Abstract

A woman's right to say no to a proposal of marriage, in defiance of her family and friends, was an essential feature of Victorian middle- and upper-class ideology, as it is represented in novels of the time. This right was based on the assumptions that falling in love is to some degree fortuitous, but that it is a permanent ontological change of selfhood. A good woman is justified in saying no even to an advantageous marriage proposal if she does not love her suitor. Anthony Trollope's novels offer varied dramatizations of these assumptions, while Henry James's novels recount their incipient breakdown.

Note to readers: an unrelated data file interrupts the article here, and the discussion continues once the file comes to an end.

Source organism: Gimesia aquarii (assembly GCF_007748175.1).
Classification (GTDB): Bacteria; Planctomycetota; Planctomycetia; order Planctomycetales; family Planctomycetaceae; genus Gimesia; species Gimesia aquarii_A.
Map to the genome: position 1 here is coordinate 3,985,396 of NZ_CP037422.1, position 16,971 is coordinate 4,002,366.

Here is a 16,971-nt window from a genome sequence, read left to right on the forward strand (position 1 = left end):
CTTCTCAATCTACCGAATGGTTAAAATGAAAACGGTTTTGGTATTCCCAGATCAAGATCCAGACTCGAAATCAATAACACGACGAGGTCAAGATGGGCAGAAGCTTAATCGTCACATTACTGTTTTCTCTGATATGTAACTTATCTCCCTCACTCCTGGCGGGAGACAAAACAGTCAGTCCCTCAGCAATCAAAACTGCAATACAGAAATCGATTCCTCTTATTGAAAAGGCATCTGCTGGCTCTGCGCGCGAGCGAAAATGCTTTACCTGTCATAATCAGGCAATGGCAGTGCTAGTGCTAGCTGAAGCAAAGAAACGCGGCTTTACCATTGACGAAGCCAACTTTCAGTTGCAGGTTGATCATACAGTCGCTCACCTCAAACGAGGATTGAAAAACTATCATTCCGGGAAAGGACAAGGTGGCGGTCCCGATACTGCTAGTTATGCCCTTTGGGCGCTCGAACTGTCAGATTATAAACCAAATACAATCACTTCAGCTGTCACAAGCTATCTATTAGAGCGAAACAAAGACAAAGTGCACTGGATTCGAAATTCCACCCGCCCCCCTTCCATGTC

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Additional Information

ISSN
1080-6539
Print ISSN
0300-7162
Pages
pp. 42-58
Launched on MUSE
2007-11-05
Open Access
No
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